From resort to refugee camp: These photos show the harsh reality of war
For nearly 20 years, Spanish-American photojournalist Moises Saman has traveled the world documenting some of the worst that humanity has both endured and inflicted. From the conflict in Afghanistan to the earthquake in Haiti, Saman’s lens captures the humanity behind the headlines.
In February, he joined our team in Iraq and traveled through the Anbar and Salahaddin provinces. Among the places he visited was Lake Habbaniya — once a deluxe resort for well-heeled Iraqis on holiday, now a defacto squat with 4,000 families living in a crumbling six-story hotel. He also met people who had recently returned to their villages after having fled the violence, and saw first-hand what they found in its wake.
We sat down with Saman to hear his impressions about working in Iraq for over a decade, and what he witnessed during his last visit.
From when you first went to Iraq until now, how do you feel it has changed?
The first time I went to Iraq was in 2002. I was surprised how quiet Baghdad was; I remember taking taxis at 3 a.m. and not worrying about anything happening — a reflection of how tight the grip on security was at that time. But that idea, even for an Iraqi now, is impossible. Baghdad is quite a bustling city now though. There are traffic jams, there is activity. People go out, they go to work, they go to offices. Children play in the streets. There is life, but also death on a daily basis.
Life in the refugee camps is another story.
The lasting impression for me from Habbaniya is that once again it’s civilians that are bearing the brunt of this latest crisis.
“It’s sad to see that within a generation of a family there are people that have suffered during three different wars — and some of them have the scars to prove it — psychological marks inherent in someone that has grown up only knowing conflict.”
A lot of the people living in these displaced communities live in tents — without electricity or running water. They have to fetch water for their daily needs. They rely on assistance for most necessities.
But amidst this situation, people have become resourceful, resilient in many ways. It’s part of the human condition — you try to get on with your life as best you can. People still go to school. They don’t allow the situation to paralyze them.
Did you meet anyone that made a particular impression on you?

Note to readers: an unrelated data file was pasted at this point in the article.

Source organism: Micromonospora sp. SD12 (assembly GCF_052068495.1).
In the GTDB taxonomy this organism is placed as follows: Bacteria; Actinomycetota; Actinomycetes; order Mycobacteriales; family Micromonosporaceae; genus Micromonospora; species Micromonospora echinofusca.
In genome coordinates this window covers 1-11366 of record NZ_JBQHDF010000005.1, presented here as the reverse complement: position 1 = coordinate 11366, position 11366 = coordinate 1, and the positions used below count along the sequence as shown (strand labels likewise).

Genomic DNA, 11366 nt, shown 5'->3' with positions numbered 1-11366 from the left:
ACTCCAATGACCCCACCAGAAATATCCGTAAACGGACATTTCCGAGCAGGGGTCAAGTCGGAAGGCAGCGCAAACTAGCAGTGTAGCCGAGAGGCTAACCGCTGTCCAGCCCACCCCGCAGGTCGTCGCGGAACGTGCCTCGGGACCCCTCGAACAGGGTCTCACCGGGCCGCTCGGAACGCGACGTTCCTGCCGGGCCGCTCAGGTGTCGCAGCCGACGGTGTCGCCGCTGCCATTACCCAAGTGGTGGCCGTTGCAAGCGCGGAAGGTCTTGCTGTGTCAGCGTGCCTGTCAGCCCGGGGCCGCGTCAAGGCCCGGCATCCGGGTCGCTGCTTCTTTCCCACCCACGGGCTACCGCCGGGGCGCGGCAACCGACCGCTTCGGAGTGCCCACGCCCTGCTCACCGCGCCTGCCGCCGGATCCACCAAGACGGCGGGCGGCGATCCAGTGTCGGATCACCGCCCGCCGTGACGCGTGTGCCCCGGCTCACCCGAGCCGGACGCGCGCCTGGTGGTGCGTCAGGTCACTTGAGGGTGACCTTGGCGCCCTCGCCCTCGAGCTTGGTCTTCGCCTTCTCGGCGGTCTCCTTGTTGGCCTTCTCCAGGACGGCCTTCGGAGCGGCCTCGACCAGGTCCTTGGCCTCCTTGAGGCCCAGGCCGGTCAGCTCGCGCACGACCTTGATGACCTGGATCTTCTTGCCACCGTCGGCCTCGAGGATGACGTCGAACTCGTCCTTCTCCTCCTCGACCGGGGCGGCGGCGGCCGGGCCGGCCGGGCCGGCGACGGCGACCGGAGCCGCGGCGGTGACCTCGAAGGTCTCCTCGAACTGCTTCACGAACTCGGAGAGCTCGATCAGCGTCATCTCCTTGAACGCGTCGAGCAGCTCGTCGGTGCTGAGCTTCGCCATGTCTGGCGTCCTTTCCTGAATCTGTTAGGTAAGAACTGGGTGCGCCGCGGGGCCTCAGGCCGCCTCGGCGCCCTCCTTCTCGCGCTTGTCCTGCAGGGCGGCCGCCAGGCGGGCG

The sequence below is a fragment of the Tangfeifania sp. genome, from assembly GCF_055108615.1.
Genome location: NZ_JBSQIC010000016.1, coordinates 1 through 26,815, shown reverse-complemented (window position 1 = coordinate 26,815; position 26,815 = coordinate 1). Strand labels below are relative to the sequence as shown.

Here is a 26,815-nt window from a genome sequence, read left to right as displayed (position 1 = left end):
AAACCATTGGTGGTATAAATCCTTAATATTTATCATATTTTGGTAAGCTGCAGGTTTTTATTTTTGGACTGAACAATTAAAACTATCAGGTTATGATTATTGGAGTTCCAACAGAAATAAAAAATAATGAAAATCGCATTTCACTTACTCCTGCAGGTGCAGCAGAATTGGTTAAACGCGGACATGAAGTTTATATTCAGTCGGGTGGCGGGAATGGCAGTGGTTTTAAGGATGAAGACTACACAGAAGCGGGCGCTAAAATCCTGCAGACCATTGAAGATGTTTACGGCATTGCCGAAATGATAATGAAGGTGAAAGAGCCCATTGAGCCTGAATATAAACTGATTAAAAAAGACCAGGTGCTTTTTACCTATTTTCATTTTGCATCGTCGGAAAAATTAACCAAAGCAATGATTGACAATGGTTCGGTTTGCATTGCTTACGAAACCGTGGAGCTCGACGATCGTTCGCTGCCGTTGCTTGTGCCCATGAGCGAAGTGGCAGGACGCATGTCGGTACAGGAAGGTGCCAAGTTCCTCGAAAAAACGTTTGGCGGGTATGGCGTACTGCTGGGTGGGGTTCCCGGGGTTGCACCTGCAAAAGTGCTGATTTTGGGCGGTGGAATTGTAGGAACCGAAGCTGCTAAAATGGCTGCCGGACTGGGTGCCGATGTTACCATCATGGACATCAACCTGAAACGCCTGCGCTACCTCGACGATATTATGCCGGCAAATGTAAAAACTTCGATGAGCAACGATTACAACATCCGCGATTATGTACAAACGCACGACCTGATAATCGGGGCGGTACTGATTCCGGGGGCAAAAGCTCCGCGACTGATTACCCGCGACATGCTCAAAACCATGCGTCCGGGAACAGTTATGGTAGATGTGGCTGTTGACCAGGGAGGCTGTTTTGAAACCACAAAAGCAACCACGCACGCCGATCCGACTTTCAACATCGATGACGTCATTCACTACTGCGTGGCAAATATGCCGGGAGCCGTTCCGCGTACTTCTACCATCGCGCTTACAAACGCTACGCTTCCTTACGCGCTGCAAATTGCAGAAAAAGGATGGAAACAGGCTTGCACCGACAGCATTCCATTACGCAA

I remember meeting Sara. Her family had just moved back to their home, which was partially burned down during the conflict. The scene was beautiful: here was this young girl, sitting amongst such devastation, still pursuing her dreams of an education.
“She refused to give up when many others would. She still found a safe place for herself in her mind to do her homework.”
I admired her, but it made me wonder what would become her — of her life. I hope so much that she does well in school. But even more so, that the situation in her country will one day allow Sara to thrive.
I also visited Albu Ajeel village, on the outskirts of Tikrit. We had only recently arrived, like many other Iraqi’s — most of whom had come on foot.
A man came with a child in his arms. He didn’t know the boy, but he was holding him with care. Later we learned that the boy’s mother was killed after stepping on a mine while trying to escape an attack a few hours earlier. And the man had carried him to safety.
What’s the most overwhelming need that you’ve seen?
Everyone needs a sense of hope, they need to know that this situation is only temporary.
In my opinion, the Iraqi people have stopped believing that things will get better. And I understand why.
Thousands of families don’t know if their homes are still standing. Even if the war stops tomorrow, these families might have nothing to go back to.
There’s a sense of loss everywhere you go, and it becomes harder and harder to learn anything from it, other than to give these people a voice and continue to tell their stories.
I understand it’s just a drop in the bucket, what I’m doing. But for me, it’s important.
Moises Saman (b. 1974) is a member of Magnum Photos and is a regular contributor to The New Yorker Magazine, TIME Magazine, The New York Times Magazine, among other international publications. His new book, Discordia was published in 2016, which focuses on his work in the Middle East over the last five years.